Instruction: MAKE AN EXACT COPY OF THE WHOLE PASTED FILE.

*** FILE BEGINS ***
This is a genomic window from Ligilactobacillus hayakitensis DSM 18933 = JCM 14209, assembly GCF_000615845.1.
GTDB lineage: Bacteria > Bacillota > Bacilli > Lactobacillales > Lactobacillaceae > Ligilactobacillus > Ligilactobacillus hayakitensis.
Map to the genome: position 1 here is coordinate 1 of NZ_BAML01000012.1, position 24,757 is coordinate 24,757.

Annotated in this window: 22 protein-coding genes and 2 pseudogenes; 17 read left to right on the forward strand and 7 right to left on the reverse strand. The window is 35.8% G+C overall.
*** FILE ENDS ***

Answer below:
This is a genomic window from Ligilactobacillus hayakitensis DSM 18933 = JCM 14209, assembly GCF_000615845.1.
GTDB lineage: Bacteria > Bacillota > Bacilli > Lactobacillales > Lactobacillaceae > Ligilactobacillus > Ligilactobacillus hayakitensis.
Map to the genome: position 1 here is coordinate 1 of NZ_BAML01000012.1, position 24,757 is coordinate 24,757.

Annotated in this window: 22 protein-coding genes and 2 pseudogenes; 17 read left to right on the forward strand and 7 right to left on the reverse strand. The window is 35.8% G+C overall.